Skip to main content

Invention, innovation and carrier pigeons

We live with the bold categorization of research as being either 'fundamental' or 'applied'. The emphasis in funding - and broadly in the public understanding - is on the supposedly more valuable *applied research*.
Scientists engaged in fundamental research, on the other hand, are widely seen as geeks, as nerds in ivory-towers of academia, kind of wasting taxpayers' money for their personal entertainment, dabbling with expensive machines, finding ultrafast neutrinos and dismissing them again...
At the same time innovation is imperative. So innovate we do. All the time.
But seriously, what kind of innovation could we expect when we are asked to do research on optimizing the rubber of a tire, or if coerced to develop a better mp3? What can we expect if somebody pays our research to
make cars more fuel-efficient? Certainly there would be some neat progress. Some nifty inventions. But innovation?
Let's look back. What would we have gotten when, 30 years ago, we would have researched how to make light-bulbs smaller and less energy-hungry? We might have gotten smaller light-bulbs, with some trickery inside. Would we have light-emitting diodes today? Probably not.
Anybody remember those tubes in old receivers? Doing applied research on them would have led to what? To the invention of a transistor?
Never!
Would we have discovered and understood x-rays by looking for methods to study bones in a living organism early 1900? Or take electromagnetic waves. Are you sure we would have encountered them during our quest to invent some type of long-distance communication 100 years ago? I bet carrier pigeons would have made the race.
To put it the other way around: what fundamental discovery concerning laws of nature did *not* result in a multiple gazillion dollar market? (yes there are a few - but you get the point). The danger of doing research in a system that demands predictability of results, as well as clear, controllable project-plans with well-defined milestones and a written concept for IP- and technology-transfer at the end is that you mostly get exactly that: predictable results.
Don't get me wrong, those results can be great, helpful, important. But the request to do only the predictable will yield the predictable - at best. Stubborn application-driven research yields incremental inventions and a predictable but very limited return on investment.
The real disruptive stuff can not be planned - by definition. If you aim for real invention it is necessary to look for some deep understanding of nature - and then get somebody inspired to create an application from that. As also industry is demanding to be 'less nice' if you wish to be innovative, science should withstand the pressure to serve as an incremental problem-solving machine.
The return on investment will be much bigger.

Comments

Popular posts from this blog

Academics should be blogging? No.

"blogging is quite simply, one of the most important things that an academic should be doing right now" The London School of Economics and Political Science states in one of their, yes, Blogs . It is wrong. The arguments just seem so right: "faster communication of scientific results", "rapid interaction with colleagues" "responsibility to give back results to the public". All nice, all cuddly and warm, all good. But wrong. It might be true for scientoid babble. But this is not how science works.  Scientists usually follow scientific methods to obtain results. They devise, for example, experiments to measure a quantity while keeping the boundary-conditions in a defined range. They do discuss their aims, problems, techniques, preliminary results with colleagues - they talk about deviations and errors, successes and failures. But they don't do that wikipedia-style by asking anybody for an opinion . Scientific discussion needs a set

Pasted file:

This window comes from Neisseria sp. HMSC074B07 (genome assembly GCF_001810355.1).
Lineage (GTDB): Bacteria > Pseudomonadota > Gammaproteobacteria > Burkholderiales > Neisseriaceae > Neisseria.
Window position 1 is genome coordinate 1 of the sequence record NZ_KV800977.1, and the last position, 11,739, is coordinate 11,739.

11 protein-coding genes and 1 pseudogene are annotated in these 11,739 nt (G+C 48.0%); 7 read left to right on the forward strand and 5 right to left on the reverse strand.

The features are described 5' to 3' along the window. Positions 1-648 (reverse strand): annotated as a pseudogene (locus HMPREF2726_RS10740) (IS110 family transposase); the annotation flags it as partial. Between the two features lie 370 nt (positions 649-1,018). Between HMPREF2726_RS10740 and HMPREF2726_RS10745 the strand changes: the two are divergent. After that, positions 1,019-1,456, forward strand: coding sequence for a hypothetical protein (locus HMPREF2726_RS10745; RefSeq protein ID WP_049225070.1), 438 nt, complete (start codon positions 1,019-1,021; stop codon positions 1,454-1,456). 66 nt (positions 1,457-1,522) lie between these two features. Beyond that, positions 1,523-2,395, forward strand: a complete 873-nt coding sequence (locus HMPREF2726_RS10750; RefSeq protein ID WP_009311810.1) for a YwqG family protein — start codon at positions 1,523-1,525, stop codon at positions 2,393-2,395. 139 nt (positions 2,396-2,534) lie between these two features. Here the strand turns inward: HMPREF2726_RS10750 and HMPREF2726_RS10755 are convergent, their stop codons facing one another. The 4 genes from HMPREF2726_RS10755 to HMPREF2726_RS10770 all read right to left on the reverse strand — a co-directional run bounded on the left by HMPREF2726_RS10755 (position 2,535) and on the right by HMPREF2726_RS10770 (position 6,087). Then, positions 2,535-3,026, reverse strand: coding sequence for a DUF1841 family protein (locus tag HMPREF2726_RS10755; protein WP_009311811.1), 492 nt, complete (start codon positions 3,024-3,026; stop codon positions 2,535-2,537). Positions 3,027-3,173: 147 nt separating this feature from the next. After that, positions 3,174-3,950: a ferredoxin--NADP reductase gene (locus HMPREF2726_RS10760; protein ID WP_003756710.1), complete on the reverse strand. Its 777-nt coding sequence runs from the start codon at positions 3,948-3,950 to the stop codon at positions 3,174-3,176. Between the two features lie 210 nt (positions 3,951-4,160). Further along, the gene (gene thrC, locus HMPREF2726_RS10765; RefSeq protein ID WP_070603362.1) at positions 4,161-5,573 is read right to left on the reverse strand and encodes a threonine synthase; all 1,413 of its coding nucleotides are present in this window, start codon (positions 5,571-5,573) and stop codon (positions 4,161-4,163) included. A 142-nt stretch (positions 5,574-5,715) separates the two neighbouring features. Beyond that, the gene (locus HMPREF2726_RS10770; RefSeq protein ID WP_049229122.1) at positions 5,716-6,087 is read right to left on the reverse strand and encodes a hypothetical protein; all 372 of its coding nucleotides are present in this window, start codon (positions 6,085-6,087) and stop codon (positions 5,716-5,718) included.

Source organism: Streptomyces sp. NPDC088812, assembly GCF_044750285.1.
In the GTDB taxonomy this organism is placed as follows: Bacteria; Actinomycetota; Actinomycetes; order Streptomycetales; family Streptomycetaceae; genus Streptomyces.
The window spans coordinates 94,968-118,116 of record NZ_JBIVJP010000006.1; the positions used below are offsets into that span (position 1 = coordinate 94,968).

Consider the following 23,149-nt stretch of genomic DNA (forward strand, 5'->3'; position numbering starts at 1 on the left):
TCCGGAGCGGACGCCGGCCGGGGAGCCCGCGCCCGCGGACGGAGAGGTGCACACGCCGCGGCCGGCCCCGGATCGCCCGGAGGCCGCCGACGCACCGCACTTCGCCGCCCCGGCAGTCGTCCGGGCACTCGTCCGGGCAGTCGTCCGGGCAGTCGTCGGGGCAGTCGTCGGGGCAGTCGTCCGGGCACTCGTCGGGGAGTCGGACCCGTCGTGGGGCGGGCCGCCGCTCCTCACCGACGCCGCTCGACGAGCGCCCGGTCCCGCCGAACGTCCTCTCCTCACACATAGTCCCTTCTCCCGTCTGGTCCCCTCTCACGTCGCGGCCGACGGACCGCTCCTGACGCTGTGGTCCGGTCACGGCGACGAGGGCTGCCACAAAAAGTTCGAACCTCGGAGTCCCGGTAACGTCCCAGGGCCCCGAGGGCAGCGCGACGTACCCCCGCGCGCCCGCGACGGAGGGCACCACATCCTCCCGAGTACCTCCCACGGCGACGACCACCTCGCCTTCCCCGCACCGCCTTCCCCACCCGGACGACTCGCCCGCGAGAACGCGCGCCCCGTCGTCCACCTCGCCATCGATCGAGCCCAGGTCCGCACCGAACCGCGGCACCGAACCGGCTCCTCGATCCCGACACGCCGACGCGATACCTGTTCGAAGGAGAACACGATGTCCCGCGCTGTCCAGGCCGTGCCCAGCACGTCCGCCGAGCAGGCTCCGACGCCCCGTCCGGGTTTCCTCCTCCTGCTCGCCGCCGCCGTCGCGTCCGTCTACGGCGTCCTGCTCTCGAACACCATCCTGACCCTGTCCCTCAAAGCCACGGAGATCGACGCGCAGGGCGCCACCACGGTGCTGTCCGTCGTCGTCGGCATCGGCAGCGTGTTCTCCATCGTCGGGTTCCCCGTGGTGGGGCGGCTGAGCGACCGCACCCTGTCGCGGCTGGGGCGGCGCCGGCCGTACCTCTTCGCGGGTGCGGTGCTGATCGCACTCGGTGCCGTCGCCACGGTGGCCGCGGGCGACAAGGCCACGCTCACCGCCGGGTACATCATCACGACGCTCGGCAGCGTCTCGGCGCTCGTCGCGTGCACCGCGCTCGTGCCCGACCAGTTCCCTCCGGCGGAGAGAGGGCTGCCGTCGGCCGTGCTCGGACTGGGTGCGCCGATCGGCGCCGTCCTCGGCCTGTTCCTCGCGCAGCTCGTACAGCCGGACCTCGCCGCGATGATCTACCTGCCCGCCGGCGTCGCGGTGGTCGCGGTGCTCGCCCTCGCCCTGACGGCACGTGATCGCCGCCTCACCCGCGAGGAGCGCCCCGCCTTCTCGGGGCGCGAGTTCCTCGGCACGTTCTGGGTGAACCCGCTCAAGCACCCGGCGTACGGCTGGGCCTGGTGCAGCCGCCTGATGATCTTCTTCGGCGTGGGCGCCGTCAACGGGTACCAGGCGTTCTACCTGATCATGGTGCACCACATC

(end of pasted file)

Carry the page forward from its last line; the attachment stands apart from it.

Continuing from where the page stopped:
My guinea pig wants beer!

Rather involuntary train rides (especially long ones, going to boring places for a boring event) are good for updates on some thoughts lingering in the lower levels of the brain-at-ease. My latest trip (from Berlin to Bonn) unearthed the never-ending squabble about the elusive 'free will'. Neuroscientists make headlines proving with alacrity the absence of free will by experimenting with brain-signals that precede the apparent willful act - by as much as seven seconds! Measuring brain-activity way before the human guinea pig actually presses a button with whatever hand or finger he desires, they predict with breathtaking reproducibility the choice to be made. So what? Is that the end of free will? I am afraid that those neuroscientists would accept only non-predictability as a definite sign of free will. But non-predictability results from two possible scenarios: a) a random event (without a cause) b) an event triggered by something outside of the system (but caused).

Information obesity? Don't swallow it!

Great - now they call it 'information obesity'! If you can name it, you know it. My favourite source of intellectual shallowness, bighthink.com, again wraps a whiff of nothing into a lengthy video-message. As if seeing a person read a text that barely covers up it's own emptyness makes it more valuable. More expensive to produce, sure. But valuable? It is ok, that Clay Johnson does everything to sell his book. But (why) is it necessary to waste so many words, spoken or written, to debate a perceived information overflow? Is it fighting fire with fire? It is cute to pack the problem of distractions into the metaphore of 'obesity', 'diet' and so on. But the solution is the same. At the core of every diet you have 'burn more than you eat'. If you cross a street, you don't read every licence-plate, you don't talk to everybody you encounter, you don't count the number of windows of the houses across, you don't interpret the sounds an